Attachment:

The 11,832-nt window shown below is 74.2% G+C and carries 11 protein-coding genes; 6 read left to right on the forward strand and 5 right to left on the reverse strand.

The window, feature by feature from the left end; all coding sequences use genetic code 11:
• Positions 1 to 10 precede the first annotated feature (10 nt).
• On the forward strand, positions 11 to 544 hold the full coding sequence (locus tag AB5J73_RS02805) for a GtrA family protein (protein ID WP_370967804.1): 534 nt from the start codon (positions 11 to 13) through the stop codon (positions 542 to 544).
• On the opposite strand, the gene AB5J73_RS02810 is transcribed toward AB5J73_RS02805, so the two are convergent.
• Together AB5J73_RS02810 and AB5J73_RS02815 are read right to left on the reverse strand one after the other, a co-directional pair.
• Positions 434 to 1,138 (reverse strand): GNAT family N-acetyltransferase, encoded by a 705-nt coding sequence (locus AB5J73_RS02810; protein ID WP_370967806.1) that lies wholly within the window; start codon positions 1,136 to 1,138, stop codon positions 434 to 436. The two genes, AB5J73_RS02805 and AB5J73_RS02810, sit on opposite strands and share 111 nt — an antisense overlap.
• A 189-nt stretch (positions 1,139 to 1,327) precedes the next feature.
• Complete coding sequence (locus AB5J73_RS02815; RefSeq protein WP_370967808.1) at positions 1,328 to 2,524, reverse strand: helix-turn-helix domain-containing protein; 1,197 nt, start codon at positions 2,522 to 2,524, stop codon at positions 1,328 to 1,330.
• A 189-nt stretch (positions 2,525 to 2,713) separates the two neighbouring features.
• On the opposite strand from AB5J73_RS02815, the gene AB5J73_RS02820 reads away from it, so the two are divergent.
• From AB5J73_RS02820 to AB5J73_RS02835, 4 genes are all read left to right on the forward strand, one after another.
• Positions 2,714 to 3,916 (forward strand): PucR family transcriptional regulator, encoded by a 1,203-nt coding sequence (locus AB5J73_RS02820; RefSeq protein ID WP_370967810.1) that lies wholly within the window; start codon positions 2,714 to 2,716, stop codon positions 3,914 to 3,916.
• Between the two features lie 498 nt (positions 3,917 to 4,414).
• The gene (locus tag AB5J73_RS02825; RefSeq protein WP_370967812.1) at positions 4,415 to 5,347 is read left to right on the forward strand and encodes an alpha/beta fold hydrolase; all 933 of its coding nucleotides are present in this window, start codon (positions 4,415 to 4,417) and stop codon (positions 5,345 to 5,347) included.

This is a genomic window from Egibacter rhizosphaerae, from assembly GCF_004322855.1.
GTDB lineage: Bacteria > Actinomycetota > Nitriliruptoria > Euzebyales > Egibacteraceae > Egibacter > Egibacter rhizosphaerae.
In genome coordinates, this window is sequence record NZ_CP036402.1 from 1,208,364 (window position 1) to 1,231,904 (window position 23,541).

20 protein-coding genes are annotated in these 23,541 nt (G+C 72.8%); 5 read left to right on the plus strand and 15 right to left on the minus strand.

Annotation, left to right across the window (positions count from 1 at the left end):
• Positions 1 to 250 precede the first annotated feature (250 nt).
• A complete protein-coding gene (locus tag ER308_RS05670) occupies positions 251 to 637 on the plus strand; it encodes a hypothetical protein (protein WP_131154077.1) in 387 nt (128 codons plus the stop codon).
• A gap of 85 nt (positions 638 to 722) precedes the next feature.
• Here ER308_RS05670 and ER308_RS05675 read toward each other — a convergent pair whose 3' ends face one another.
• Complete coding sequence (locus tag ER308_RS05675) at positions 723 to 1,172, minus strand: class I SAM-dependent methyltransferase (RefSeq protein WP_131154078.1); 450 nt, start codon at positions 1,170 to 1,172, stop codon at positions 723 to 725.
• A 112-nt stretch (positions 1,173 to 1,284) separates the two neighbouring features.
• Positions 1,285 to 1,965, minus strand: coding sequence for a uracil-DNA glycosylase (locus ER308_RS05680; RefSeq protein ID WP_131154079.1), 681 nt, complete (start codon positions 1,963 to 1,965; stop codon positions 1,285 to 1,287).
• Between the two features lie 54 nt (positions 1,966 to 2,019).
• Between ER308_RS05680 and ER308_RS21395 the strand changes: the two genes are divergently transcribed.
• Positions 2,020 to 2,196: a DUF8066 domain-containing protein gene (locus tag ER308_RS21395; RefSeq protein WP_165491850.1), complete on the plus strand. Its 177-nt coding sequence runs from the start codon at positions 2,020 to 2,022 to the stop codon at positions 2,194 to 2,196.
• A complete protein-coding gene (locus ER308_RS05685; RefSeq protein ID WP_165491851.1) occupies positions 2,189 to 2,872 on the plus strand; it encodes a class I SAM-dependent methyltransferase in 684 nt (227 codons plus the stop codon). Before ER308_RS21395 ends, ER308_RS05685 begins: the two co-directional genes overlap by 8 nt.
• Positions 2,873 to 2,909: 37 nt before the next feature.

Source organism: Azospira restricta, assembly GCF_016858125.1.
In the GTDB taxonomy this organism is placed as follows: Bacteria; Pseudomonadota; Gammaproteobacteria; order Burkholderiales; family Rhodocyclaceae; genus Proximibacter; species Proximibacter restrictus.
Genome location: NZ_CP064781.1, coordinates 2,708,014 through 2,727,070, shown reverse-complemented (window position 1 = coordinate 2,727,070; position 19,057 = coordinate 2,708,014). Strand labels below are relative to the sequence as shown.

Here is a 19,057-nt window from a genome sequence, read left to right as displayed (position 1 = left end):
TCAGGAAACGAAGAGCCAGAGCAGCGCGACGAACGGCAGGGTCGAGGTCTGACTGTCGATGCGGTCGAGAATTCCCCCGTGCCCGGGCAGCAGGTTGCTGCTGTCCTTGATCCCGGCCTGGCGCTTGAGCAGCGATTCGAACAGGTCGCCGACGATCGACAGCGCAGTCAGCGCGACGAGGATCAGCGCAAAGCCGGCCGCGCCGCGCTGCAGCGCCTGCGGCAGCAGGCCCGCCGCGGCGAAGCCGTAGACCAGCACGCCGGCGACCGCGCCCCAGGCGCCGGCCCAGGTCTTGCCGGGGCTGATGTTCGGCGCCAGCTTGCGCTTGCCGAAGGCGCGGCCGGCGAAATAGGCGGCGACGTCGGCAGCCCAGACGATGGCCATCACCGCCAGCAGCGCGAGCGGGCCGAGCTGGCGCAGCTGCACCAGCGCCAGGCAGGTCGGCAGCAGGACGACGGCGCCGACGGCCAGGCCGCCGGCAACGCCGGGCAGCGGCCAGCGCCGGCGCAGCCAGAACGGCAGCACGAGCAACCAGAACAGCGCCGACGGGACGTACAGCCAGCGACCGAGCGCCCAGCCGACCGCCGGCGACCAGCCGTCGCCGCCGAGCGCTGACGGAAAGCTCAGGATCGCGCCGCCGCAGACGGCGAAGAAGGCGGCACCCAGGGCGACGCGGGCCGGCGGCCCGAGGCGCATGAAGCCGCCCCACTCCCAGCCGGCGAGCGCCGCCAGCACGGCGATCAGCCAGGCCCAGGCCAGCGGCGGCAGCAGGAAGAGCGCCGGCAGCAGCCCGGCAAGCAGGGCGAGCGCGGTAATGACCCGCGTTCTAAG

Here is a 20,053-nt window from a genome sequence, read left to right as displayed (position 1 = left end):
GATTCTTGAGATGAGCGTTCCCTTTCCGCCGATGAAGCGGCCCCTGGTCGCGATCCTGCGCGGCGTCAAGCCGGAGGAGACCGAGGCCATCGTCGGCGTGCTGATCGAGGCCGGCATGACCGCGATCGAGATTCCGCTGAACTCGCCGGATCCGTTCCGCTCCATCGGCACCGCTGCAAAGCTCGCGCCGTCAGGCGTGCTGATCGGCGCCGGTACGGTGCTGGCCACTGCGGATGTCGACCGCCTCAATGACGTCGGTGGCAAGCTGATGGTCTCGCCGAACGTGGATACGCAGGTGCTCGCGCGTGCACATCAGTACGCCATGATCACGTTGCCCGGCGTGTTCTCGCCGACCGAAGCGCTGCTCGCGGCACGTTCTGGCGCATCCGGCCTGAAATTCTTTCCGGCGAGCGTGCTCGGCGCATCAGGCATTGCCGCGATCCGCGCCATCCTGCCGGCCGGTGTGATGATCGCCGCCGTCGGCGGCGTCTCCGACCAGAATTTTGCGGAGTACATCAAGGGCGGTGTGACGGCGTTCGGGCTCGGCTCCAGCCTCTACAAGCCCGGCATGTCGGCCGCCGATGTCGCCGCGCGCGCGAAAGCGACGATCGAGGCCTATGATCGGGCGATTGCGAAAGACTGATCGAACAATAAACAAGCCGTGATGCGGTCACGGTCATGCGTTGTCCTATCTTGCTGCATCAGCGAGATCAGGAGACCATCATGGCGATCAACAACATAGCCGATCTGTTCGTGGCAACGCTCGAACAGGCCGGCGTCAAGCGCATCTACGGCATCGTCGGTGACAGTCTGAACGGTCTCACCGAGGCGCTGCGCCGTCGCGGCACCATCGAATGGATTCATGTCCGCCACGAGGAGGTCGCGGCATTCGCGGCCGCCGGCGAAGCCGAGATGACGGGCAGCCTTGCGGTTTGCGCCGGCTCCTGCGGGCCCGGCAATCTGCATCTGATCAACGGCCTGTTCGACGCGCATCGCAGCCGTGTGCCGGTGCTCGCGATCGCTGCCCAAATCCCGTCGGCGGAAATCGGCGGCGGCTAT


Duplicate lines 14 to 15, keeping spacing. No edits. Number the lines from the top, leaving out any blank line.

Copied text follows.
• Between the two features lie 498 nt (positions 3,917 to 4,414).
• The gene (locus tag AB5J73_RS02825; RefSeq protein WP_370967812.1) at positions 4,415 to 5,347 is read left to right on the forward strand and encodes an alpha/beta fold hydrolase; all 933 of its coding nucleotides are present in this window, start codon (positions 4,415 to 4,417) and stop codon (positions 5,345 to 5,347) included.